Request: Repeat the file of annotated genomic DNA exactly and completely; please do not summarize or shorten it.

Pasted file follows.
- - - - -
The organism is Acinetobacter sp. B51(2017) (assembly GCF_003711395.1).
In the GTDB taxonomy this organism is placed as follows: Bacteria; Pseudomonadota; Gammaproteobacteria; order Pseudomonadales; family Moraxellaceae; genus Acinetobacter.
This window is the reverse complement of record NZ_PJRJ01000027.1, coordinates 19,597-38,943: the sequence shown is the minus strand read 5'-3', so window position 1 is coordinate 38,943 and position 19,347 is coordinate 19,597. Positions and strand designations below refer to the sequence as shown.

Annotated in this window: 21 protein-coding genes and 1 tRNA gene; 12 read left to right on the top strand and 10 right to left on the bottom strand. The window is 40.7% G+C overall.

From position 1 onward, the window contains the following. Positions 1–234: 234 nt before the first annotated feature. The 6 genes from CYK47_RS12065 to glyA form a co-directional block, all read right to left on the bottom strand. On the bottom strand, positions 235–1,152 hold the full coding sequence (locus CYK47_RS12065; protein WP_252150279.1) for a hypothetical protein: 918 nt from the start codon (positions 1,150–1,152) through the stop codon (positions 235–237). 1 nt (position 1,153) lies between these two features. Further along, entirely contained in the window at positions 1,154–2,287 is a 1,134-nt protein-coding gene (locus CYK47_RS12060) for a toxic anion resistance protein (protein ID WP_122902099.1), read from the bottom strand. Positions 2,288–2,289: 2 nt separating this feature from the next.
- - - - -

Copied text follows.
The organism is Acinetobacter sp. B51(2017) (assembly GCF_003711395.1).
In the GTDB taxonomy this organism is placed as follows: Bacteria; Pseudomonadota; Gammaproteobacteria; order Pseudomonadales; family Moraxellaceae; genus Acinetobacter.
This window is the reverse complement of record NZ_PJRJ01000027.1, coordinates 19,597-38,943: the sequence shown is the minus strand read 5'-3', so window position 1 is coordinate 38,943 and position 19,347 is coordinate 19,597. Positions and strand designations below refer to the sequence as shown.

Annotated in this window: 21 protein-coding genes and 1 tRNA gene; 12 read left to right on the top strand and 10 right to left on the bottom strand. The window is 40.7% G+C overall.

From position 1 onward, the window contains the following. Positions 1–234: 234 nt before the first annotated feature. The 6 genes from CYK47_RS12065 to glyA form a co-directional block, all read right to left on the bottom strand. On the bottom strand, positions 235–1,152 hold the full coding sequence (locus CYK47_RS12065; protein WP_252150279.1) for a hypothetical protein: 918 nt from the start codon (positions 1,150–1,152) through the stop codon (positions 235–237). 1 nt (position 1,153) lies between these two features. Further along, entirely contained in the window at positions 1,154–2,287 is a 1,134-nt protein-coding gene (locus CYK47_RS12060) for a toxic anion resistance protein (protein ID WP_122902099.1), read from the bottom strand. Positions 2,288–2,289: 2 nt separating this feature from the next.